1980, Connecticut.  A group of Catholic and Protestant Irish teens, whose ancestors killed each other, and whose parents hated each other, travel to America and manage to forge new friendships that last a lifetime.

 

1994, South Africa.  Victims and perpetrators of the systematic racial discrimination system known as apartheid, come together to publically share their stories and listen to each other.

 

2005, Baltimore, MD.  A fifty year-old husband and father, who has struggled with rage and addiction for most of his adult life, begins a habit of meditative prayer, helping him find a harmony in himself and his relationships that he has never known.

 

Over the past few weeks since the election, I’ve been reflecting on these stories and others like them.  I’ve read many articles, watched many videos and broadcasts, and had many long, deep discussions with friends from across the political spectrum.  I’ve been asking myself the questions that many in America and elsewhere are asking: What is the path to peace amongst so much division?  How do we cure our nation of the disease that plagues it?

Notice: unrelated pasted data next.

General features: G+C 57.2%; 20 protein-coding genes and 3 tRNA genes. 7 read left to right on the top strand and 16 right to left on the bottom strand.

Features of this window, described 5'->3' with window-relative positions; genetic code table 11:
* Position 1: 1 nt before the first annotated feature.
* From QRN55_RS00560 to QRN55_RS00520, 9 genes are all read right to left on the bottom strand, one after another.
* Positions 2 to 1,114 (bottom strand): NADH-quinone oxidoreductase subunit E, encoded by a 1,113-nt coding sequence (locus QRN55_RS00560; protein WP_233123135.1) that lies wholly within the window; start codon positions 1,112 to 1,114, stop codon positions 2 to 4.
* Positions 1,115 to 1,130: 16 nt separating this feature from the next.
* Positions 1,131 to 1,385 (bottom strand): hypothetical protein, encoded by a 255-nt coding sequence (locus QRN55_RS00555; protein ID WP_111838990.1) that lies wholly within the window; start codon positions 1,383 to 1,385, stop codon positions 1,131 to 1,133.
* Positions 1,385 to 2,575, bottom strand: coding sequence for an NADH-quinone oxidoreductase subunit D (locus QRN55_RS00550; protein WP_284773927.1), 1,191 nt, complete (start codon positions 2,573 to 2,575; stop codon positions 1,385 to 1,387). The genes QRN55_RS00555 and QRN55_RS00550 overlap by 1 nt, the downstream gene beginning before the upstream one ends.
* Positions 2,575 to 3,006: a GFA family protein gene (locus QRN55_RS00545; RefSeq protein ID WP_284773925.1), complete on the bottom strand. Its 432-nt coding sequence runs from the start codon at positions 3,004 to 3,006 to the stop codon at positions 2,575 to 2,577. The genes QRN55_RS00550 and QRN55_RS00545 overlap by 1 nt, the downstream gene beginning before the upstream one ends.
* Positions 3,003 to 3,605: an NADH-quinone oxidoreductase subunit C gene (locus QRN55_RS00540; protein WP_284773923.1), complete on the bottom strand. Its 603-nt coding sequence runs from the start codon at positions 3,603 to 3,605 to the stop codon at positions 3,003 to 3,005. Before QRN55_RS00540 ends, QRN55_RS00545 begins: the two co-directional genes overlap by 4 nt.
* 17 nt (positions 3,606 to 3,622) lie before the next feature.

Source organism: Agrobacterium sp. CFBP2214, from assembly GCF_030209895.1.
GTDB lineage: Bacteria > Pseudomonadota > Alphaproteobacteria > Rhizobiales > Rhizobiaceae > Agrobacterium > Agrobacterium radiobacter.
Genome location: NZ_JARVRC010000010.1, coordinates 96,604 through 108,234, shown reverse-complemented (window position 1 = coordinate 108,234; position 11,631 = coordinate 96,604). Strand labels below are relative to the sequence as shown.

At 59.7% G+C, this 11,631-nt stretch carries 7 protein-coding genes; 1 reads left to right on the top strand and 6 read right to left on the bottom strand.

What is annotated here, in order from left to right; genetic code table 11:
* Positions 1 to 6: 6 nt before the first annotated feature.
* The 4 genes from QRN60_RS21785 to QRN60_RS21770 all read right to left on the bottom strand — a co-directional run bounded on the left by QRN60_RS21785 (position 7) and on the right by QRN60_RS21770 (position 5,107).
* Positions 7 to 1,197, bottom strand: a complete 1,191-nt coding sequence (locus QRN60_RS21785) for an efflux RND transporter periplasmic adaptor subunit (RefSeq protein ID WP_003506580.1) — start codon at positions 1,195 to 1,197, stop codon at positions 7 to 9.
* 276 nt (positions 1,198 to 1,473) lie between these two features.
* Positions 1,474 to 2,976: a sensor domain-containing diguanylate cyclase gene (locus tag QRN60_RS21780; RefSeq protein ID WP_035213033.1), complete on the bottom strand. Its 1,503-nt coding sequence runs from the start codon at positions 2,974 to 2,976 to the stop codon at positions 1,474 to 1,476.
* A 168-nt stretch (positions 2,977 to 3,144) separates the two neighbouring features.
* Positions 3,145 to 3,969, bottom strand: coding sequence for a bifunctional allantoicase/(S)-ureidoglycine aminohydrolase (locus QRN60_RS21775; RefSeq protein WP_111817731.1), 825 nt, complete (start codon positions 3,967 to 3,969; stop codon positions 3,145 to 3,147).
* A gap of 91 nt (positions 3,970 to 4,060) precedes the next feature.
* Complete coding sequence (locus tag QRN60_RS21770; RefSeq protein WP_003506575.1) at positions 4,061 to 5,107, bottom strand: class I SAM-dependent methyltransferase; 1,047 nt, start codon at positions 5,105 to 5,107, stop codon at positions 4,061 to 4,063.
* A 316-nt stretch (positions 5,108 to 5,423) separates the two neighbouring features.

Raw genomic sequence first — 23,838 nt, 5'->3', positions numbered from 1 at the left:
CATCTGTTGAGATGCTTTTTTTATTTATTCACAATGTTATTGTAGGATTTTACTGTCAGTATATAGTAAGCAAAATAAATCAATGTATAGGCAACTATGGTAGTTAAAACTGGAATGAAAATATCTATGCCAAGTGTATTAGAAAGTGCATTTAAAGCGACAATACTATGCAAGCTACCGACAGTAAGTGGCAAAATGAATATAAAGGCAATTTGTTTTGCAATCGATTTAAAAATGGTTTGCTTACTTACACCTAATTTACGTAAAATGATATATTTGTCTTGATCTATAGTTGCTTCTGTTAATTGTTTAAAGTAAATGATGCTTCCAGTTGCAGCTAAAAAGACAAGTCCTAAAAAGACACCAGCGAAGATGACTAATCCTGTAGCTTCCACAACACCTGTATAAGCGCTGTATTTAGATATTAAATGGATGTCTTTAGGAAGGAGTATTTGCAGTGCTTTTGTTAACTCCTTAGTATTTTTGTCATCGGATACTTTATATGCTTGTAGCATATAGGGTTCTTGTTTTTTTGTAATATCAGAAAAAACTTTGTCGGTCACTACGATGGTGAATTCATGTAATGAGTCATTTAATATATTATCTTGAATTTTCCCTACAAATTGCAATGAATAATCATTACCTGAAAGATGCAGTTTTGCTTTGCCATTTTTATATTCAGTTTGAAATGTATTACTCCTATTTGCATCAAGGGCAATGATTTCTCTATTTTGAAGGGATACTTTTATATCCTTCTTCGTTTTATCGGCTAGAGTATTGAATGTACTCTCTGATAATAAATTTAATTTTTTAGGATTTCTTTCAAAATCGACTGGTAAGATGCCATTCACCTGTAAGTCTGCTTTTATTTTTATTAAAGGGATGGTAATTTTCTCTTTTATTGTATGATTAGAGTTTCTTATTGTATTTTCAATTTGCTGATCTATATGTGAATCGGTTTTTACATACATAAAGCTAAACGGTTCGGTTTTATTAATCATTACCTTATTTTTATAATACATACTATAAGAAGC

The Disease

Many have tried to diagnose the polarization of our society and have proposed a long list of causes: tribalism, fear, dualistic thinking, identity politics, an echo-chamber within our social media, cultural segregation between urban and rural communities, racism, xenophobia, misogyny, white fragility, race-baiting, elitism, the breakdown of the family, a failed education system, and demagoguery to name a few.  I don’t dispute the validity of those claims, however, as a Christian, I believe that the sickness that infects our country ultimately springs from the original spiritual sickness that infects our souls: sin.  Each one of us, while fundamentally good and created in the image of God, is also radically broken by sin.  We prioritize our needs over those of others.  We choose lesser goods over greater ones.  We pick the short-term fix over the long-term solution.  We horde in the face of other’s deprivation. We exploit the vulnerable.  We fail to see differing perspectives.  We offer help mostly out of self-interest.  We scape-goat when consequences and responsibility confront us.  We care more about being right than being righteous.  We rationalize and excuse evil when it suits us. We pick and choose who is worthy of justice.